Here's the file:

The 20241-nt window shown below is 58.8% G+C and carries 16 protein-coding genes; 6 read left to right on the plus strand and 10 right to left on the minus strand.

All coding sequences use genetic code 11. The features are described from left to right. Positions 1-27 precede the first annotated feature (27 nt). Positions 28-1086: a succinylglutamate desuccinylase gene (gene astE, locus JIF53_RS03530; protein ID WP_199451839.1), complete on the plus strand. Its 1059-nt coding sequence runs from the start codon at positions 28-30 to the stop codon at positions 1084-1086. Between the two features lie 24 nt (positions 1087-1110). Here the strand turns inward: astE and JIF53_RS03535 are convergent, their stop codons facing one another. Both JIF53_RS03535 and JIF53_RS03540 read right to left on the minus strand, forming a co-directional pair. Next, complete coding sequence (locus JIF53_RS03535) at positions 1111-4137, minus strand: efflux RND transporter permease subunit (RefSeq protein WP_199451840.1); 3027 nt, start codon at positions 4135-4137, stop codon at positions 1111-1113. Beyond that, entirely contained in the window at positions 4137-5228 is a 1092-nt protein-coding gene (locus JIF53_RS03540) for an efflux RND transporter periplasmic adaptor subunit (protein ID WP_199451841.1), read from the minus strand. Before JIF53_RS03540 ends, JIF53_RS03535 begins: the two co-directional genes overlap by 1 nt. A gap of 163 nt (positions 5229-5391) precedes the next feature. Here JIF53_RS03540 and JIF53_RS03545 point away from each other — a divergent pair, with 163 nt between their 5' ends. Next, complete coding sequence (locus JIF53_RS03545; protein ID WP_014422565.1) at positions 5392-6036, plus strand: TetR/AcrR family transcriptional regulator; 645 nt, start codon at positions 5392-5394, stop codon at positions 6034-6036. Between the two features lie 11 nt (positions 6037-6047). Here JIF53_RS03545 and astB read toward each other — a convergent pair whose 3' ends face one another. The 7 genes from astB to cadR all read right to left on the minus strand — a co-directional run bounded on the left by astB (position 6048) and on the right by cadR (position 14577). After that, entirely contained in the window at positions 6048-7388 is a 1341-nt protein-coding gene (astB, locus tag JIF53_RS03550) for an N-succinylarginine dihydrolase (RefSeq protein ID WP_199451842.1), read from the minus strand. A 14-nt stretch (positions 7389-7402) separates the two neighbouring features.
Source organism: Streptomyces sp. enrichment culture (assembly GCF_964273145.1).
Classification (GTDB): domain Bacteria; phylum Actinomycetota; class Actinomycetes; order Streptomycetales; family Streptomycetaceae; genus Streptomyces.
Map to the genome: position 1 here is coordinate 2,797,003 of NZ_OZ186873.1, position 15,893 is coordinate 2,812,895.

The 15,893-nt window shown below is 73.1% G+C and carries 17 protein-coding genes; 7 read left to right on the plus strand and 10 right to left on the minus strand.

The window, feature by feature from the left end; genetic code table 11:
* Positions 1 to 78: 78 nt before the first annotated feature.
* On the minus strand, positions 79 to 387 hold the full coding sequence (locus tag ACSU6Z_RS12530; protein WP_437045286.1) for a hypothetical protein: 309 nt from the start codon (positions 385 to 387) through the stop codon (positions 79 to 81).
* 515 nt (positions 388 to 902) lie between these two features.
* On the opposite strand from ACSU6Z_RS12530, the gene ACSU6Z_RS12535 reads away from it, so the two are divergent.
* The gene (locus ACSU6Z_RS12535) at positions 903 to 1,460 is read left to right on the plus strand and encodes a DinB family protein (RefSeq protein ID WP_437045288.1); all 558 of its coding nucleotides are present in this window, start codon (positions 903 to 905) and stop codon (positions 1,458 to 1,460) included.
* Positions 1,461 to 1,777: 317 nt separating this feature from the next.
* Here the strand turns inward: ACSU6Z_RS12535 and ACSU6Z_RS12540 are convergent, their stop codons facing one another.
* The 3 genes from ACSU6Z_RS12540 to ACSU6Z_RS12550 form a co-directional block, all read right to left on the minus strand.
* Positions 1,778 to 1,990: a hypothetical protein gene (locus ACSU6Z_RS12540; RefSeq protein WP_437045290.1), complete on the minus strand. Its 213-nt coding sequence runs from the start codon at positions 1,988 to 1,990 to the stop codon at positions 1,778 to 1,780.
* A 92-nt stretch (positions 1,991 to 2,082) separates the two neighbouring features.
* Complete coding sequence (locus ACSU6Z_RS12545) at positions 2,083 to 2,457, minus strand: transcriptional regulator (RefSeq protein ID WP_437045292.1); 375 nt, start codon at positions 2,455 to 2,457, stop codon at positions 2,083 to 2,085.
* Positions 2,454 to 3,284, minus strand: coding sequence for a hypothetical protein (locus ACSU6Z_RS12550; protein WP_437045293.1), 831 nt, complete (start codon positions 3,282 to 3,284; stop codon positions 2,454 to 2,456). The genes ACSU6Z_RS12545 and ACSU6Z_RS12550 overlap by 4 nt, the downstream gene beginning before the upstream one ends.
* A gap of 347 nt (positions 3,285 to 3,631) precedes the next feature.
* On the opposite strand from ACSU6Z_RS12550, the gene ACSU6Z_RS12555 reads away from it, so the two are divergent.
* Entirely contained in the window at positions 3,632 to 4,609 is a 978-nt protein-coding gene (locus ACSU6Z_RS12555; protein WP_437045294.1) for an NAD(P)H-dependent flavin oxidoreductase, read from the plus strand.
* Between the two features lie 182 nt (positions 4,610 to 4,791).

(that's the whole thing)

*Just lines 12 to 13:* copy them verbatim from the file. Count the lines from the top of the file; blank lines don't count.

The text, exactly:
* The gene (locus ACSU6Z_RS12535) at positions 903 to 1,460 is read left to right on the plus strand and encodes a DinB family protein (RefSeq protein ID WP_437045288.1); all 558 of its coding nucleotides are present in this window, start codon (positions 903 to 905) and stop codon (positions 1,458 to 1,460) included.
* Positions 1,461 to 1,777: 317 nt separating this feature from the next.